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Aruba, January 18, 2012 — The World Bank is urging developing nations to start planning for a major slowdown in global growth this year.

In a report released Tuesday, the Washington-based bank lowered its growth forecasts for high-income and low-income countries, saying it expected the world economy to expand an aggregate 2.5 percent in 2012, down from about 2.7 percent in 2011. In its previous estimate, in June, it forecast growth of 3.6 percent in 2012. The bank also warned of the continued threat of a global financial shock “similar in magnitude to the Lehman crisis,” because of the possibility that a major European economy could be shut out of the global debt markets. In that case, the bank estimated the damage to the world’s economic growth would rival the recession of 2008 and 2009.

The largest economy in the world is weakening,” Justin Yifu Lin, the bank’s chief economist, said in an interview, referring to the European Union. “The message for developing countries is to start preparing now.”

The report was issued as forecasters warned of slower growth in the United States. Estimates of the nation’s annual pace of growth reached as high as 4 percent in the final months of 2011. But economists contend the strength came in part from temporary measures, including wholesalers restocking their inventories and consumers saving less and spending more over the holidays.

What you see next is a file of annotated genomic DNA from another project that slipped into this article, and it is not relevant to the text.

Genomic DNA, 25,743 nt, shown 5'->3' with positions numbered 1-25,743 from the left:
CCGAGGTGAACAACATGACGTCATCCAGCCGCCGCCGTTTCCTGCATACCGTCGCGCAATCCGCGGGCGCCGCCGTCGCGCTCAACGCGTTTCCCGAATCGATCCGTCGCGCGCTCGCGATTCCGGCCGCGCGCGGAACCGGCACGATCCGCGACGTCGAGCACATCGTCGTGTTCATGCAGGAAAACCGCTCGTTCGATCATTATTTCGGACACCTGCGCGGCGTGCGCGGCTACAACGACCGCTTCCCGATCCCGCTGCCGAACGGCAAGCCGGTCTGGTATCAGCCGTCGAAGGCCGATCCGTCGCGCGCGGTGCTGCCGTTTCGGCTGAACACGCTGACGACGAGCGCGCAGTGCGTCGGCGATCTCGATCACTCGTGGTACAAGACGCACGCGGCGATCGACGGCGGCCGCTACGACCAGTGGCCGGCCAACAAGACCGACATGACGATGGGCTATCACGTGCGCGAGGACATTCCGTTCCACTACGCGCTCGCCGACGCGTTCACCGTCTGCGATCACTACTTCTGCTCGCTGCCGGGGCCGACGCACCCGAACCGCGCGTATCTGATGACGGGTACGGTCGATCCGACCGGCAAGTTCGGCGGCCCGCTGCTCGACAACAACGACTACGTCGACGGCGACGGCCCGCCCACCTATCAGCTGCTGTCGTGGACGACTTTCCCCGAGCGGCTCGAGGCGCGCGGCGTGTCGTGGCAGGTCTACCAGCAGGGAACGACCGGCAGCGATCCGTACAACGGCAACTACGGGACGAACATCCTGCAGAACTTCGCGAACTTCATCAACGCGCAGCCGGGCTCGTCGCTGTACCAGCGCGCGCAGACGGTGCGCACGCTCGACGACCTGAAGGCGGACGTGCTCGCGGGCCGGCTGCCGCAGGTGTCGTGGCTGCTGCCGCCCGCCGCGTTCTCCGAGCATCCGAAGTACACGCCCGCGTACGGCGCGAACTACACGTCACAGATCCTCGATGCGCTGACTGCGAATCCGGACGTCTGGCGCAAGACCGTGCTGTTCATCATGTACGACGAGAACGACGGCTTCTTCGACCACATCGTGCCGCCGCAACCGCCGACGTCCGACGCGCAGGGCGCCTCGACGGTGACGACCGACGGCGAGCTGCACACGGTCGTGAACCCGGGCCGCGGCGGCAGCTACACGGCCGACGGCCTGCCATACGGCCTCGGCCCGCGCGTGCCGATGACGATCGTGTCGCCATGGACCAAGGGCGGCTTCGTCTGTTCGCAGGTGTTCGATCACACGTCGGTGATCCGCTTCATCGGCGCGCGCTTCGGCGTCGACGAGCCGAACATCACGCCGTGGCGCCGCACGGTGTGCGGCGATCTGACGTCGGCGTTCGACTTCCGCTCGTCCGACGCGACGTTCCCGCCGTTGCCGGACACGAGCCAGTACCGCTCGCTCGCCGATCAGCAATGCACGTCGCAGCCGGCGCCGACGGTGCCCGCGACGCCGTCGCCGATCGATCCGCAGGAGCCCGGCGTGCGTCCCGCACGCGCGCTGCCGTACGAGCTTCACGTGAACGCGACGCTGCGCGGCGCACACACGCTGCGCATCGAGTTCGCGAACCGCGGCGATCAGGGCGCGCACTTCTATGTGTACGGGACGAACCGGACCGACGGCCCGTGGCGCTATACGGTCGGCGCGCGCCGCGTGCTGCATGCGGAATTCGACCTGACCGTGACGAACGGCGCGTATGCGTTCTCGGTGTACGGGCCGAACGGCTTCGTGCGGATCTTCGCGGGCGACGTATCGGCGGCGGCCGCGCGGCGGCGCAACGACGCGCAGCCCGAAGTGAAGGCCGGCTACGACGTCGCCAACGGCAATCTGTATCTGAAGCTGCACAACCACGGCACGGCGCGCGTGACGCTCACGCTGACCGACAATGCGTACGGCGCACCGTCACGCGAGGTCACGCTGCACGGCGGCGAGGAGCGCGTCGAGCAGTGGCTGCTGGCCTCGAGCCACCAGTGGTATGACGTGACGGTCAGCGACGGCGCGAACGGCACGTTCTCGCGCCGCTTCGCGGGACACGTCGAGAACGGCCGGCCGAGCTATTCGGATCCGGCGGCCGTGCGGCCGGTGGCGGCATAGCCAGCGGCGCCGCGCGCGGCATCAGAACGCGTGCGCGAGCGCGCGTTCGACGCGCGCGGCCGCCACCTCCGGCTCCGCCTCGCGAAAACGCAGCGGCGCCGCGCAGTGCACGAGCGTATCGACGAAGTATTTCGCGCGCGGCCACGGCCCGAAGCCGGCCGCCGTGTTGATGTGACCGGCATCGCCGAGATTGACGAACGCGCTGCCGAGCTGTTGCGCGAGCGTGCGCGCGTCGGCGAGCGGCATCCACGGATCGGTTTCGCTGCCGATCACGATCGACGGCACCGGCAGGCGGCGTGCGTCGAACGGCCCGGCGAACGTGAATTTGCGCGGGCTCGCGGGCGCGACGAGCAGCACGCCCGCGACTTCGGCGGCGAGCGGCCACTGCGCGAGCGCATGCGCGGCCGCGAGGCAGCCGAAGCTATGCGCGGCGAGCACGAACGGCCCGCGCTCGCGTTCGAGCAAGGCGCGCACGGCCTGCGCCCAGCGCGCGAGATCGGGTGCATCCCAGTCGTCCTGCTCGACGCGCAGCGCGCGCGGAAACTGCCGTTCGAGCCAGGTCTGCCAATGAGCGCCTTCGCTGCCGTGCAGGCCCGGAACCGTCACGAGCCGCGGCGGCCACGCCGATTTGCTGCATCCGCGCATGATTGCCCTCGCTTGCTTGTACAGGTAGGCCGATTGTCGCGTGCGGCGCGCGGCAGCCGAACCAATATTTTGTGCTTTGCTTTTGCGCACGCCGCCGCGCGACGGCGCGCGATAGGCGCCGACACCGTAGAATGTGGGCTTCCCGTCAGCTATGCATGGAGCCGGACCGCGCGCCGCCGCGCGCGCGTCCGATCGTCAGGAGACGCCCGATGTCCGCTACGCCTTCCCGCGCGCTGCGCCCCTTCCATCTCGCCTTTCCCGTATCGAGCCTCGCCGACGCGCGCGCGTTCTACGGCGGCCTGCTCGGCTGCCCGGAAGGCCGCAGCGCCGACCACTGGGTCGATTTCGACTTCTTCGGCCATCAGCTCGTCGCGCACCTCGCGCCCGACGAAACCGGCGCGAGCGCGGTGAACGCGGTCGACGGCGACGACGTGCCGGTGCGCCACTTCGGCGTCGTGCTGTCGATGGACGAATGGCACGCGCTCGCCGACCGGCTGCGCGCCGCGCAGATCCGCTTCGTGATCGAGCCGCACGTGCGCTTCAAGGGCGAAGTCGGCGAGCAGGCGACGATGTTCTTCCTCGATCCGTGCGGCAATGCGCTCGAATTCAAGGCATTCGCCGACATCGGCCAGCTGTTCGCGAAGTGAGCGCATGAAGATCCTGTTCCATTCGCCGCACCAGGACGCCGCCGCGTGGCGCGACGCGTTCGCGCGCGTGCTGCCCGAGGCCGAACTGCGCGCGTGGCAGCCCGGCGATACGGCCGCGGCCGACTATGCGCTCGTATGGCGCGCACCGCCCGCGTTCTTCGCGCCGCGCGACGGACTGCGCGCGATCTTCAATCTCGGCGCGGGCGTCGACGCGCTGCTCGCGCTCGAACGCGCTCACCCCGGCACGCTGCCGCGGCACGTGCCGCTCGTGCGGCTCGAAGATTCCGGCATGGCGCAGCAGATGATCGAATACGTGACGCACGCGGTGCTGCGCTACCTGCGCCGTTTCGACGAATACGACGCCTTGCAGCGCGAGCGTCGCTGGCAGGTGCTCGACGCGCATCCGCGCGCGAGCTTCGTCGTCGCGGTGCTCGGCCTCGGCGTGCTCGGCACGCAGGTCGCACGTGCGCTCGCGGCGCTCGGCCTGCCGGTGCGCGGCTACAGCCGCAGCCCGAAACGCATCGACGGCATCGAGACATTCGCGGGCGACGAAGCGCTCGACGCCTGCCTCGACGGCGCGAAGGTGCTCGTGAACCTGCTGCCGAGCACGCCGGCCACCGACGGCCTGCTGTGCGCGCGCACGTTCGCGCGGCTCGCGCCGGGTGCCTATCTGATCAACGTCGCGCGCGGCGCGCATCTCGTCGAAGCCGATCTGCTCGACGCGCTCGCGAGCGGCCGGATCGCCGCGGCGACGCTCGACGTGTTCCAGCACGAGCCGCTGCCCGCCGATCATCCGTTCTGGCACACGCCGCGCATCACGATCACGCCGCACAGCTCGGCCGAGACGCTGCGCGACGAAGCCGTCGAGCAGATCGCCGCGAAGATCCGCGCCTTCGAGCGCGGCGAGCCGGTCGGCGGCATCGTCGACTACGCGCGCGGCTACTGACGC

Economists say they expect many headwinds in early 2012: rising oil prices as the United States and European countries confront Iran; the risk of a tax cut for American wage earners expiring; a strong dollar rendering American exports less competitive; and continued repercussions from the sovereign debt crisis in Europe.

In the report, the biannual Global Economic Prospects, the bank predicted that high-income countries, including the United States, France, Japan and Germany, would grow 1.4 percent in 2012. It forecast a mild contraction of 0.3 percent in the 17 countries that use the euro. Developing countries will grow 5.4 percent, down from a forecast of 6.2 percent in June, the bank said.

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